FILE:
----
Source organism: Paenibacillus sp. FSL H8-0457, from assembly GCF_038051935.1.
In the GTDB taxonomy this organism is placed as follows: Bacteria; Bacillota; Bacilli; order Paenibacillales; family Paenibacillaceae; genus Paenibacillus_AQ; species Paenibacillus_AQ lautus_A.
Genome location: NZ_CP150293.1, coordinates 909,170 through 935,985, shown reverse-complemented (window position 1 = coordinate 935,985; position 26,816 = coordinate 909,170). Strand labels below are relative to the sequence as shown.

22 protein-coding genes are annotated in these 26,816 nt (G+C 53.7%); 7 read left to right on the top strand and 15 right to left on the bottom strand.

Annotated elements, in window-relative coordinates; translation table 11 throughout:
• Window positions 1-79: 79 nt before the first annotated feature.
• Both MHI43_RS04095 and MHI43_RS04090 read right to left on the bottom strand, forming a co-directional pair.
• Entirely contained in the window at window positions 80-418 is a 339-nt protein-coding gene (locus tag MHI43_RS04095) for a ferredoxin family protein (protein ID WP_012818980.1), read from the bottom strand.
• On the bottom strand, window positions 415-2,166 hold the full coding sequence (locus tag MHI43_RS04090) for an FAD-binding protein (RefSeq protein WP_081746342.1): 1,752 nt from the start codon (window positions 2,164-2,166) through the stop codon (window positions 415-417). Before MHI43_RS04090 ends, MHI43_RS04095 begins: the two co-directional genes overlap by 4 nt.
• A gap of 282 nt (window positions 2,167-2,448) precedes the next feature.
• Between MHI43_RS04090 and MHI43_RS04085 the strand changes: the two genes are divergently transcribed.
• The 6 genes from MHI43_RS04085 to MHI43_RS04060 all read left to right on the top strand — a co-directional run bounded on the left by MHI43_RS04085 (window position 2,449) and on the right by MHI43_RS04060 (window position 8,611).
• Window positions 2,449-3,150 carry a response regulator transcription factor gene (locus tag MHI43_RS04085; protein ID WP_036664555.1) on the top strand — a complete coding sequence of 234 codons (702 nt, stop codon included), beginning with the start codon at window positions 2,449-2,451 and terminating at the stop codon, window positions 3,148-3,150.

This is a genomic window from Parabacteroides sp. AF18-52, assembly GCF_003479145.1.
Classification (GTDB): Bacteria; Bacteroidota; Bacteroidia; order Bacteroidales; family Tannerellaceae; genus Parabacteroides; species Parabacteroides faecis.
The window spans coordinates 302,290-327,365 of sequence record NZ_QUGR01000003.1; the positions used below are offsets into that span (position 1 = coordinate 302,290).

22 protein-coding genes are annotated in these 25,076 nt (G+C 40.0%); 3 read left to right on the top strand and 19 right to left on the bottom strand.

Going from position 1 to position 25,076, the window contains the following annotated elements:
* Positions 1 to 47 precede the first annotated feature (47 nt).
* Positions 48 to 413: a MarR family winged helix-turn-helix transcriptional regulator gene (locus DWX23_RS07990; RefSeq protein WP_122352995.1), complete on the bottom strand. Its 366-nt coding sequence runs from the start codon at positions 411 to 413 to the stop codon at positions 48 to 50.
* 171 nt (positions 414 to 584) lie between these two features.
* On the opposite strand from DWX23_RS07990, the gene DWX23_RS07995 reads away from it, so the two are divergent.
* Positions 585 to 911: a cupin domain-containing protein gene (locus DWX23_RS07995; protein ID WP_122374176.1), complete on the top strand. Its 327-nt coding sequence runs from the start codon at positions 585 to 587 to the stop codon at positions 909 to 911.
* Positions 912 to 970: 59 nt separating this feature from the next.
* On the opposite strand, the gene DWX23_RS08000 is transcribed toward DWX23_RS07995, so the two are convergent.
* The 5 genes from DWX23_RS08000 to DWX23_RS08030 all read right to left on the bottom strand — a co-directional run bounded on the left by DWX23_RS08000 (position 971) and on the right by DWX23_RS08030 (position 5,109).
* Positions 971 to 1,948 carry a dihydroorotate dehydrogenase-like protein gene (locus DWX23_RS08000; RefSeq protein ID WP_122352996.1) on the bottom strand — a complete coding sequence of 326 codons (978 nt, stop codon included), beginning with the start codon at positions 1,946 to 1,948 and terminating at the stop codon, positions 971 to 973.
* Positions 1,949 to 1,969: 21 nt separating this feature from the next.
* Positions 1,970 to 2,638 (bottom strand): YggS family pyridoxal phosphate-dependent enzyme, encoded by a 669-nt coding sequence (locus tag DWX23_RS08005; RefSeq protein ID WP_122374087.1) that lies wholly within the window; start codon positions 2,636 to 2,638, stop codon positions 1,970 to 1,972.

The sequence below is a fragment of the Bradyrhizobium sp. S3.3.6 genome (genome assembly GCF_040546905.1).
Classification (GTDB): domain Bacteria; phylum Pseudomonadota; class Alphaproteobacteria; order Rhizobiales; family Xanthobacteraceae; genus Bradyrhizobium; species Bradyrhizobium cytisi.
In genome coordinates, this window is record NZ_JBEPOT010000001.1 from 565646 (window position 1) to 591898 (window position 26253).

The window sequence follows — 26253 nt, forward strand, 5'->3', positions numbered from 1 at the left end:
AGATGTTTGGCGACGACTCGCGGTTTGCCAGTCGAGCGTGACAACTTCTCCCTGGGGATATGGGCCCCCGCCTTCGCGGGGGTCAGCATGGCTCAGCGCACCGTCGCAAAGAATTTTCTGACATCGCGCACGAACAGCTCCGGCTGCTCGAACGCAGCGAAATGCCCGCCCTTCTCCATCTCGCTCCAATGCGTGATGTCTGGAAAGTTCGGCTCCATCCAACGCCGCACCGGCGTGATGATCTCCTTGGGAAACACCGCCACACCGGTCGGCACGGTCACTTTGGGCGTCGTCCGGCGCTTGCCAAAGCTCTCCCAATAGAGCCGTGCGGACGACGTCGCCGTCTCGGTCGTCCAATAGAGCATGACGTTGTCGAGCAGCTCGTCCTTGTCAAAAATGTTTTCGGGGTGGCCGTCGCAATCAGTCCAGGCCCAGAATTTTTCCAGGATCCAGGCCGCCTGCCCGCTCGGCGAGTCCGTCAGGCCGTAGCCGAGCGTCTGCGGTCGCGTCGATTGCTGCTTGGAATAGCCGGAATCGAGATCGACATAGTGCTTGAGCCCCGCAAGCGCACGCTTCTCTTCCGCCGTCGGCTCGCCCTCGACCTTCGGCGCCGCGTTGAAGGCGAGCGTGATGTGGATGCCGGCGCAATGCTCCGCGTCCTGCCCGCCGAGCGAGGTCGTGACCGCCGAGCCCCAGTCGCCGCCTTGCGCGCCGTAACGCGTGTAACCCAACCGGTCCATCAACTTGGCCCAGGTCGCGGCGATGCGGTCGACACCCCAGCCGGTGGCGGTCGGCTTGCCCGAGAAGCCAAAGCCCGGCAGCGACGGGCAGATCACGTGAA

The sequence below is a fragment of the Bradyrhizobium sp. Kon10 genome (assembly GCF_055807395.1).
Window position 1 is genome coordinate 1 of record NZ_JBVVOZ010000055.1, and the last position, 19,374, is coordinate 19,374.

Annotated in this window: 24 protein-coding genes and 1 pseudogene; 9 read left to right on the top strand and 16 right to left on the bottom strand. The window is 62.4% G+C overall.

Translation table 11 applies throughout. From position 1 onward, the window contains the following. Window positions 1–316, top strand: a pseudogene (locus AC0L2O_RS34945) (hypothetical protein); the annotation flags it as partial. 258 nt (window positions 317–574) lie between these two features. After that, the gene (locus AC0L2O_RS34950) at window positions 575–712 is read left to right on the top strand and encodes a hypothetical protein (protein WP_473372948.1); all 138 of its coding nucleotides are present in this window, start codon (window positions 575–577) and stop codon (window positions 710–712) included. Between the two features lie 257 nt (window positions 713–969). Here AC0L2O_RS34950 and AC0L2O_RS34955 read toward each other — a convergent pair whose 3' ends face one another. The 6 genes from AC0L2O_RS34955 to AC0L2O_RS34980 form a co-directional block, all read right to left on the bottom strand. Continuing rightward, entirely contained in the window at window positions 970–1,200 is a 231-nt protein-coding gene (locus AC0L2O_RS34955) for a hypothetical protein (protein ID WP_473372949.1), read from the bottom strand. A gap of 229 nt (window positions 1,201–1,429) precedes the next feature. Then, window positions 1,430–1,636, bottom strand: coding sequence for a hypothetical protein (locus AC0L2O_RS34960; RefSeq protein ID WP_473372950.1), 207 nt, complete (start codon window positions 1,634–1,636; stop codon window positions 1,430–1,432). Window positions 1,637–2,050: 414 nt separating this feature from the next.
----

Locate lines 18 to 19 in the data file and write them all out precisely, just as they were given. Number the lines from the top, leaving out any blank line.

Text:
Going from position 1 to position 25,076, the window contains the following annotated elements:
* Positions 1 to 47 precede the first annotated feature (47 nt).